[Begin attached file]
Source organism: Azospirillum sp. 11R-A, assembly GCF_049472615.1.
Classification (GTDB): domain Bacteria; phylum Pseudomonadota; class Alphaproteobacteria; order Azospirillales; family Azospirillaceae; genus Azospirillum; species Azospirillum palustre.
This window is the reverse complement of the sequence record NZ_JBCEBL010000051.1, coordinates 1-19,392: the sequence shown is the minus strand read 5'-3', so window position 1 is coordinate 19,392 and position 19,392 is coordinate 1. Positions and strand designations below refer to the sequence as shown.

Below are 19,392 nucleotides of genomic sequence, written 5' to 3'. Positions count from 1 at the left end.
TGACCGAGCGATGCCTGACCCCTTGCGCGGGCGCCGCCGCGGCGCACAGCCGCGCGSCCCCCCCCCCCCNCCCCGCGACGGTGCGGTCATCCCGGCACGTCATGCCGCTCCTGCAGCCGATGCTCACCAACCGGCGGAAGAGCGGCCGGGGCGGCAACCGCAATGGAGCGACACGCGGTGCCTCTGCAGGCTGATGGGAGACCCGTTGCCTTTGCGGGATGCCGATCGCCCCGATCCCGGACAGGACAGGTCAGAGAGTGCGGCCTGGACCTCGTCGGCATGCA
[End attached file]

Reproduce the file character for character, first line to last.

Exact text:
Source organism: Azospirillum sp. 11R-A, assembly GCF_049472615.1.
Classification (GTDB): domain Bacteria; phylum Pseudomonadota; class Alphaproteobacteria; order Azospirillales; family Azospirillaceae; genus Azospirillum; species Azospirillum palustre.
This window is the reverse complement of the sequence record NZ_JBCEBL010000051.1, coordinates 1-19,392: the sequence shown is the minus strand read 5'-3', so window position 1 is coordinate 19,392 and position 19,392 is coordinate 1. Positions and strand designations below refer to the sequence as shown.

Below are 19,392 nucleotides of genomic sequence, written 5' to 3'. Positions count from 1 at the left end.
TGACCGAGCGATGCCTGACCCCTTGCGCGGGCGCCGCCGCGGCGCACAGCCGCGCGSCCCCCCCCCCCCNCCCCGCGACGGTGCGGTCATCCCGGCACGTCATGCCGCTCCTGCAGCCGATGCTCACCAACCGGCGGAAGAGCGGCCGGGGCGGCAACCGCAATGGAGCGACACGCGGTGCCTCTGCAGGCTGATGGGAGACCCGTTGCCTTTGCGGGATGCCGATCGCCCCGATCCCGGACAGGACAGGTCAGAGAGTGCGGCCTGGACCTCGTCGGCATGCA